Cohen: Trump Had Advance Notice on WikiLeaks Email Release
Blasted by House Republicans as a liar, Trump’s longtime fixer suspects but cannot prove collusion with Russia.
U.S. President Donald Trump’s longtime personal attorney and fixer Michael Cohen told Congress on Wednesday that Trump had advance notice of damaging emails obtained by Russian intelligence operatives and published by WikiLeaks in the run-up to the 2016 election.
In wide-ranging testimony before the House Oversight Committee, Cohen offered a detailed account of his role in the Trump Organization and provided evidence that may leave Trump exposed to additional legal jeopardy, while also providing additional ammunition to House Democrats considering impeaching the president.
Cohen’s long-awaited testimony came as Trump was having dinner with North Korean leader Kim Jong Un in Vietnam, where the two men are meeting in a high-stakes attempt to make progress on last year’s vaguely worded declaration to rid the Korean Peninsula of nuclear weapons. While Cohen’s testimony offered some new details about Trump’s knowledge of the Russian campaign to meddle in the 2016 presidential election, partisan wrangling dominated much of his appearance, with Republicans attempting to undermine Cohen’s credibility by branding him as an inveterate liar.
In his most detailed accounting to date of the Trump camp’s ties to Russia, Cohen said that Trump oversaw an initiative to build a Trump-branded tower in Moscow well into the 2016 campaign. Cohen also said Trump was tipped off by the political operative Roger Stone that WikiLeaks was about to dump damaging emails stolen from Democratic political operatives, and that the president may have been forewarned about a 2016 meeting between his son Donald Trump Jr. and a Russian attorney promising damaging information about Democratic presidential candidate Hillary Clinton.
Despite being under a gag order imposed as part of his trial on obstruction of justice charges, Stone disputed Cohen’s account in a statement to reporters. In a statement, a lawyer for WikiLeaks founder Julian Assange denied Cohen’s claim that Stone and Assange had discussed the upcoming publication.
Cohen said he had no evidence to indicate that the Trump campaign had colluded with the Kremlin effort to meddle in the election but said he suspected that may be the case.
In the summer of 2017, when reports emerged that Trump campaign officials had met with a Russian lawyer offering supposedly damaging information on Clinton, Cohen said, he recalled an unusual incident from June 2016, when the meeting took place. Donald Trump Jr. walked behind his father’s desk, Cohen recalled, and in a low voice said, “The meeting is all set.” Trump responded, “OK, good … let me know.”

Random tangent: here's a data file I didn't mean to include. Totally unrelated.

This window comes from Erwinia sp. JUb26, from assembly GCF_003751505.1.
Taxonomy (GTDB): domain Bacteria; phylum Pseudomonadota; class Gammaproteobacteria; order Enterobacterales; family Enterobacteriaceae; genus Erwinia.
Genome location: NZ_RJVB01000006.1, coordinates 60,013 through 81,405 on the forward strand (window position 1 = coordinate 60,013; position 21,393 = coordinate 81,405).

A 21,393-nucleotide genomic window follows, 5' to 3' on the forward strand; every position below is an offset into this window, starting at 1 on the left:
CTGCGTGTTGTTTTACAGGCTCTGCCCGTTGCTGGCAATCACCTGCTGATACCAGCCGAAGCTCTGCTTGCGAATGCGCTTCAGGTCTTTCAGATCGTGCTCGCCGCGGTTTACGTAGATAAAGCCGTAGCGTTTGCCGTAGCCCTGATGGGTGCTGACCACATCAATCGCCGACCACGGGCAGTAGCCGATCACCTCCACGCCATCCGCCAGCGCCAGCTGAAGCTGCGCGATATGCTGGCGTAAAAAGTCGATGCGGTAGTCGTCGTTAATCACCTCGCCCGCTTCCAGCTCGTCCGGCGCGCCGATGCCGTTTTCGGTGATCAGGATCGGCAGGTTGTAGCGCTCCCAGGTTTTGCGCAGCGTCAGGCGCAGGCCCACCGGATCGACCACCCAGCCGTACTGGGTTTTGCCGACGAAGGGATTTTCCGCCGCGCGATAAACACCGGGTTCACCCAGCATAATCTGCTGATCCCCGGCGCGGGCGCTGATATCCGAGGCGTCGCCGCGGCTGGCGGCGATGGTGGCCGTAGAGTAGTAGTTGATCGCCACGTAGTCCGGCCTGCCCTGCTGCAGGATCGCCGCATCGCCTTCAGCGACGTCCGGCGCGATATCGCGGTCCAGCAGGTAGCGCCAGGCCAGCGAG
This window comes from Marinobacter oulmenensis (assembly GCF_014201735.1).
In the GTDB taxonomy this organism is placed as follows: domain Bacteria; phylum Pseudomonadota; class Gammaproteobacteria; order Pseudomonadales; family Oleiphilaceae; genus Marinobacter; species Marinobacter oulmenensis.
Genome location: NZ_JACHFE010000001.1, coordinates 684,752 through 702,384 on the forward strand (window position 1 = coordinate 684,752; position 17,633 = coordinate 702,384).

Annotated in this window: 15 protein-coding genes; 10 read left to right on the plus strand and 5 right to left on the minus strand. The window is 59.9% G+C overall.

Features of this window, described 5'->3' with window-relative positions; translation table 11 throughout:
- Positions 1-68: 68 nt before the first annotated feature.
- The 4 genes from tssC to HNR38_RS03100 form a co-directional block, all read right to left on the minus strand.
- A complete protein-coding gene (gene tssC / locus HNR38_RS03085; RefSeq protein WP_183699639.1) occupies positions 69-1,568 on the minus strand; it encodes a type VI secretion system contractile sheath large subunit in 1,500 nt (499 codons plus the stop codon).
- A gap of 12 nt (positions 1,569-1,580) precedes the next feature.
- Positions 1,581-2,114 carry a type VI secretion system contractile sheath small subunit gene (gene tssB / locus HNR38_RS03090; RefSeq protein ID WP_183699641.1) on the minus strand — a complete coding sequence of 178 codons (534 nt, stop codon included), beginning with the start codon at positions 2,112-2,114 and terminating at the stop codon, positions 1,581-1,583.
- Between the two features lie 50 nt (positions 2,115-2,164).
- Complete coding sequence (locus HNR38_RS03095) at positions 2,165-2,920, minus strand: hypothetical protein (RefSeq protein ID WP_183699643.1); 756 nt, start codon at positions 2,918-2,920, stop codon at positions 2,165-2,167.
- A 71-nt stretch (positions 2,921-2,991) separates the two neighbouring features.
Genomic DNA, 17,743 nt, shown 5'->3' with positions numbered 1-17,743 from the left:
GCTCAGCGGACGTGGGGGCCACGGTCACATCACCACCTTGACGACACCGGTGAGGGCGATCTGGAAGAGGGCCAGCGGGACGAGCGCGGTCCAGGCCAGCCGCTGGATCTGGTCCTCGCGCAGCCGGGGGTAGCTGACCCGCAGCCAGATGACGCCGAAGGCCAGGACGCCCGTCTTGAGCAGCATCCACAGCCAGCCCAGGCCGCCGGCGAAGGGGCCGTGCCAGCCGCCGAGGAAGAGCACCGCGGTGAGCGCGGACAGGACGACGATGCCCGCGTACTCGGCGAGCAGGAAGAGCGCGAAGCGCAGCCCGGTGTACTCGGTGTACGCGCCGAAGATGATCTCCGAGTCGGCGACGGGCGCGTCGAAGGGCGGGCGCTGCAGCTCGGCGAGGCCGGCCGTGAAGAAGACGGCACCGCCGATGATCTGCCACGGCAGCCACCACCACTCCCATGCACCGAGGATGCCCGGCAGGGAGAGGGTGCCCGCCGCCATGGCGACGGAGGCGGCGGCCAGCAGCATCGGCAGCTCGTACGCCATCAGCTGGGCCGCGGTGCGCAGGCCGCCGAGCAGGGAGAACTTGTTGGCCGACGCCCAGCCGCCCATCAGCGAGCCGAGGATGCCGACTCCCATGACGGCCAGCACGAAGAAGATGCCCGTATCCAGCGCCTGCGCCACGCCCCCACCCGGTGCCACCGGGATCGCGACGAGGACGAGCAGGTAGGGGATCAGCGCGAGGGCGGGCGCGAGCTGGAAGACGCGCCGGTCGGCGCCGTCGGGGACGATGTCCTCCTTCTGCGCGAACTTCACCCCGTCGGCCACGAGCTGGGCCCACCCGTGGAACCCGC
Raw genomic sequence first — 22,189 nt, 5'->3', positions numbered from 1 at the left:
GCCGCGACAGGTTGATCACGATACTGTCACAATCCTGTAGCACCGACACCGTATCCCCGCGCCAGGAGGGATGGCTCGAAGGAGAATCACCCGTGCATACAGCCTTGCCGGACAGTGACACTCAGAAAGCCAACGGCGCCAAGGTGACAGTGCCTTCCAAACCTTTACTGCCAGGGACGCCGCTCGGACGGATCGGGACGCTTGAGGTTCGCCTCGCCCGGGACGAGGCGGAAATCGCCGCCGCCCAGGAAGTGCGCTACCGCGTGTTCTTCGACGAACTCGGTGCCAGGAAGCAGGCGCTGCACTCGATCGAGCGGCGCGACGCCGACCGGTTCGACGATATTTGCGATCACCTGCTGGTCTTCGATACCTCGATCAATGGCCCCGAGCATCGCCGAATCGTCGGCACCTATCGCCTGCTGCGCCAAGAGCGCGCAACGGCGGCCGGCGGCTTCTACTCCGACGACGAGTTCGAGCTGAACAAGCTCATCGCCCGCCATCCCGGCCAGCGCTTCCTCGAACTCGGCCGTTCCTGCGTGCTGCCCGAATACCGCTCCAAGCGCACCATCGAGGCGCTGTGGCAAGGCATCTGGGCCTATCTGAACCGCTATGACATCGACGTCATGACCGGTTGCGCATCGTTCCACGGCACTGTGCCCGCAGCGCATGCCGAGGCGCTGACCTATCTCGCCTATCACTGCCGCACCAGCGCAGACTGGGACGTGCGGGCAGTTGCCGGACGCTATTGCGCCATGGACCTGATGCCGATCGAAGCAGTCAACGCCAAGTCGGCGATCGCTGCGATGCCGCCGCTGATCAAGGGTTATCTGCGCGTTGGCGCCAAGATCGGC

Cohen said the interaction may indicate that Trump was aware of the meeting ahead of time, noting that nothing of significance happened in the Trump family business without his approval.
The Trump Tower meeting with Russian lawyer Natalia Veselnitskaya—and the question of whether the president had any advance knowledge of it—has become a focus of special counsel Robert Mueller’s investigation. Trump told Mueller that he did not know about the meeting ahead of time.
Though Cohen freely discussed most aspects of his work on behalf of the Trump Organization, he remained mum on his recent communications with Trump and said that the communications were the subject of an ongoing criminal investigation by prosecutors in New York. Cohen said he was aware of additional illegal conduct by the president but that he couldn’t provide details about that behavior, citing the investigation.
Cohen has pleaded guilty to campaign finance violations, lying to Congress, and tax fraud charges in the Southern District of New York, and he is cooperating with prosecutors. His testimony on Wednesday provides the most concrete evidence to date that prosecutors in New York are continuing their investigation of Trump’s business activities and his lieutenants.
The lawyer has long been a pivotal figure in understanding the strange relationship between the Kremlin and Trumpworld. The dossier assembled during the campaign by the former British spy Christopher Steele alleged that Cohen traveled to Prague to meet with Russian intelligence operatives, but Cohen denied on Wednesday that he had ever been in the Czech capital.
Cohen described the proposed real estate project in Moscow as a potentially massive windfall for the Trump Organization and testified that Trump asked his lawyers about the project half a dozen times between January and June of 2016. Trump repeatedly said that he had no business projects in Russia while he was running for president.
Lawmakers also delved into Trump’s payments of hush money to women with whom he had affairs, payments that Cohen helped arrange. Cohen provided a copy of a $35,000 check signed by Trump while president that partially reimbursed Cohen for paying off one of the women. Another $35,000 check provided by Cohen was signed by Donald Trump Jr.
On Wednesday, Cohen sought to rehabilitate his shattered reputation by coming clean. But Republicans used much of the hearing to undermine his credibility as a witness, pointing out that he has pleaded guilty to lying to Congress and lambasting him for his consulting work on behalf of foreign companies.
Cohen gamely sparred with his Republican critics and offered a warning for the president’s defenders. “The more people that follow Mr. Trump as I did blindly are going to suffer the same consequences that I’m suffering,” he said.
While the drama played out on Capitol Hill, Trump was in Hanoi for his second summit Kim. At dinner with the North Korean leader, the president was asked by a reporter if had any reaction to Cohen’s testimony.
Trump simply shook his head.
Foreign Policy reporter Robbie Gramer contributed to this report.
Elias Groll is a staff writer at Foreign Policy. Twitter: @EliasGroll